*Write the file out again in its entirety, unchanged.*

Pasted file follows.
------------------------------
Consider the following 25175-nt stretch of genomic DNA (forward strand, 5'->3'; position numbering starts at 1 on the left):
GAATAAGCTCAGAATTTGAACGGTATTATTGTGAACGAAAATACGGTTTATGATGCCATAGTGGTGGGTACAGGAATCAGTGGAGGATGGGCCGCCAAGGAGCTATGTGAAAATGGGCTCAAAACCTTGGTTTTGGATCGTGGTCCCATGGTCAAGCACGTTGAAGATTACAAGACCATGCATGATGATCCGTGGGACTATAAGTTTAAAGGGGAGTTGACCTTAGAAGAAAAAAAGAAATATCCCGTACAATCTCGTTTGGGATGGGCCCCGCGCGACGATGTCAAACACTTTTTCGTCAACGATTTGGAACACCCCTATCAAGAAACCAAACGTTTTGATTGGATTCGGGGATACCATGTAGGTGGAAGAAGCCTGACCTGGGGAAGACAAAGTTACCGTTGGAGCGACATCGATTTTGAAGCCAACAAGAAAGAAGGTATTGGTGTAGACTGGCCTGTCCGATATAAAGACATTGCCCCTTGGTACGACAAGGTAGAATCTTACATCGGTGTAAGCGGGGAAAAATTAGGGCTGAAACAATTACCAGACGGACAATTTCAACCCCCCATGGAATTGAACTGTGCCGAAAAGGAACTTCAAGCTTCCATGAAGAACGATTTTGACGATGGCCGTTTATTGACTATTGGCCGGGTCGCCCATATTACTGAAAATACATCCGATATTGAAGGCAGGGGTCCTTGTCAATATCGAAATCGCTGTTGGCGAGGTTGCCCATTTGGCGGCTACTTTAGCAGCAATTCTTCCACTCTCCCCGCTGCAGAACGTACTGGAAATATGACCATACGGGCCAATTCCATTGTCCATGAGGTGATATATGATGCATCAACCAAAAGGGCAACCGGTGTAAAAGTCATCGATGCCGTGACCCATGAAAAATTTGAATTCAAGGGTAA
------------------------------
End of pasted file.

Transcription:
Consider the following 25175-nt stretch of genomic DNA (forward strand, 5'->3'; position numbering starts at 1 on the left):
GAATAAGCTCAGAATTTGAACGGTATTATTGTGAACGAAAATACGGTTTATGATGCCATAGTGGTGGGTACAGGAATCAGTGGAGGATGGGCCGCCAAGGAGCTATGTGAAAATGGGCTCAAAACCTTGGTTTTGGATCGTGGTCCCATGGTCAAGCACGTTGAAGATTACAAGACCATGCATGATGATCCGTGGGACTATAAGTTTAAAGGGGAGTTGACCTTAGAAGAAAAAAAGAAATATCCCGTACAATCTCGTTTGGGATGGGCCCCGCGCGACGATGTCAAACACTTTTTCGTCAACGATTTGGAACACCCCTATCAAGAAACCAAACGTTTTGATTGGATTCGGGGATACCATGTAGGTGGAAGAAGCCTGACCTGGGGAAGACAAAGTTACCGTTGGAGCGACATCGATTTTGAAGCCAACAAGAAAGAAGGTATTGGTGTAGACTGGCCTGTCCGATATAAAGACATTGCCCCTTGGTACGACAAGGTAGAATCTTACATCGGTGTAAGCGGGGAAAAATTAGGGCTGAAACAATTACCAGACGGACAATTTCAACCCCCCATGGAATTGAACTGTGCCGAAAAGGAACTTCAAGCTTCCATGAAGAACGATTTTGACGATGGCCGTTTATTGACTATTGGCCGGGTCGCCCATATTACTGAAAATACATCCGATATTGAAGGCAGGGGTCCTTGTCAATATCGAAATCGCTGTTGGCGAGGTTGCCCATTTGGCGGCTACTTTAGCAGCAATTCTTCCACTCTCCCCGCTGCAGAACGTACTGGAAATATGACCATACGGGCCAATTCCATTGTCCATGAGGTGATATATGATGCATCAACCAAAAGGGCAACCGGTGTAAAAGTCATCGATGCCGTGACCCATGAAAAATTTGAATTCAAGGGTAA